I’m left with the question: did he just go through the motions for the sake of vexing people, or is he really that stupid?

      • I don’t mean to imply he can’t be vexing and stupid at the same time, he’s that and much much worse. But this one thing is a real binary. He either was faking his misunderstanding, or he really really didn’t get it.

  9. I feel sorry for the judges who had to wade through this…they made it seem like a poorly written novel. “But then in a plot twist, Mr. Kimberlin decided not to testify after all…”

    Congratulations John, Aaron, Stacey, and Ali!!!!

    This chapter is finally over…now on to victory in the other cases…

    • Let’s make it easy: if you are suing because someone called you a DUMBFUCK, a key step is to prove that you are not, in fact, a DUMBFUCK.

      Good luck with that.

      • This is a quote, by my transcription, of what Brett said at the motions hearing:

        “That case is on appeal, right now, in the Court of Special Appeals. And—you know—there’s issues in that case that are pretty suspect. I mean Judge Jordan even issued an order on a motion for a new trial and made note of the problems with that case. And so I don’t think it would be wise to ever go on res judicata in that case.”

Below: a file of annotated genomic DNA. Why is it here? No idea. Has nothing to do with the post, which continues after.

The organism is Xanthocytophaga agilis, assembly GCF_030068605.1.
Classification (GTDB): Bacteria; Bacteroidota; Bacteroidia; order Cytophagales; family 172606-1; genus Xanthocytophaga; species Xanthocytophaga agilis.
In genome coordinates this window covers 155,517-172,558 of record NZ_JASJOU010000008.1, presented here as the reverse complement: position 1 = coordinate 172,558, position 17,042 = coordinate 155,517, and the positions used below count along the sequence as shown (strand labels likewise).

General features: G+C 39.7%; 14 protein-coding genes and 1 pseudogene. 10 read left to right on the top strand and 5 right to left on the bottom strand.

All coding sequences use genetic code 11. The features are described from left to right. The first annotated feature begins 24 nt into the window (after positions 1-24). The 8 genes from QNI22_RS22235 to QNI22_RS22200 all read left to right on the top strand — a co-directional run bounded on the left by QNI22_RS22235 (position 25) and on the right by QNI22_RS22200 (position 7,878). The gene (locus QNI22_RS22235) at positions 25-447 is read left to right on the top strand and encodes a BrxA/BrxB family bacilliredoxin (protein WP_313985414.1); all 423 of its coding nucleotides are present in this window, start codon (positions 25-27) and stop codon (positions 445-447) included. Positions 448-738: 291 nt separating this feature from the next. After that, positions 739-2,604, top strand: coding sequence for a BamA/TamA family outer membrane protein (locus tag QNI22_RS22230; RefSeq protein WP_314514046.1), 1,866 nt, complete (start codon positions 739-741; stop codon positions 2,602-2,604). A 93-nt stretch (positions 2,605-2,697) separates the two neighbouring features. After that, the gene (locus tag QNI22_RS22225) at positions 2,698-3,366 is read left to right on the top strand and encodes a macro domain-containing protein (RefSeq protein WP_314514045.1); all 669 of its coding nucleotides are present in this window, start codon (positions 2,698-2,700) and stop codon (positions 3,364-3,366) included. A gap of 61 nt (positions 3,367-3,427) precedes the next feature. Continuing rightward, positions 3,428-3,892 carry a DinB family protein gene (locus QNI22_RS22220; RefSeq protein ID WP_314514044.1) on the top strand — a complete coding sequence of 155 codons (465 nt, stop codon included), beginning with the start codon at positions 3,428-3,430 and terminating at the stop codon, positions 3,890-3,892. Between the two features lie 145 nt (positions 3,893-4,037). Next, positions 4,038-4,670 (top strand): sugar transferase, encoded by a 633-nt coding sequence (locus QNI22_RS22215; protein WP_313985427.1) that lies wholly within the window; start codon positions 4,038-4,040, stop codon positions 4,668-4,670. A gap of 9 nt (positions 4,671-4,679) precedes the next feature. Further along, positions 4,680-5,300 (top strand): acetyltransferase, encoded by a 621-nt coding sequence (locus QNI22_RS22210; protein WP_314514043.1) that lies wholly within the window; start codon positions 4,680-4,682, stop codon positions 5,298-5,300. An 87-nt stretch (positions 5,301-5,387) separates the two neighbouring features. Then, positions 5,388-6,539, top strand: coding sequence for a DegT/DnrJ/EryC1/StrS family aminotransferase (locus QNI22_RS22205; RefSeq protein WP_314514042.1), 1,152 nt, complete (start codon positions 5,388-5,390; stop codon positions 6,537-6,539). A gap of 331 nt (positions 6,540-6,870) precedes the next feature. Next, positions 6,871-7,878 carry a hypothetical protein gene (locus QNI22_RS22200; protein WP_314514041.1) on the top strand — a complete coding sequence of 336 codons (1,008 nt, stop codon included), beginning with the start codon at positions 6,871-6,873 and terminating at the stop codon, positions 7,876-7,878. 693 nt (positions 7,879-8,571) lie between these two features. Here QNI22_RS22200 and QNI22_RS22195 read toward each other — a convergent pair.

10. Congratulations to all the defendants and to good sense generally.

    Quite a few of Team Kimberlin never got, no matter how often reiterated, that defamation per se does not mean that certain words are defamatory, regardless of truth or falsity. True statements are never defamatory, no matter what the statement. Nor are false statements necessarily defamatory.

    I believe AW said a while ago that the standard in Maryland is that a statement is not defamatory if it is materially true or was not uttered with malice or a reckless disregard for the truth. Even if both those conditions are not met, the statement is still not defamatory unless it damages reputation. For example if I said that “Kimberlin has never lost a lawsuit,” that is a false statement uttered with actual knowledge of falsity, but it is not defamatory. The difference between defamation per se and defamation per quod is that otherwise defamtory statements are defamatory if they are of the type considered defamatory per se and are not considered defamatory without actual proof of damages if they are of the type considered defamatory per quod.

    It’s not that difficult if you only FOCUS.

    • But wait a second, Acme Law volume 2 at page 57 states very clearly that butt hurt in the third degree is defamatory per se. And while the term per se is not explained in the Acme Law volume 2, one can infer that if you are butt hurt in the third degree, that you have been damaged. And therefore, butt hurt is proof of defamation, per se. I rest my case.

      Acme Law, class of 77, suma cum lard

  11. OK, now I’ve read the whole thing and I must say that that was just awesome–the most clear piece of legal writing I’ve ever seen (not that I’m an expert or anything, mind you).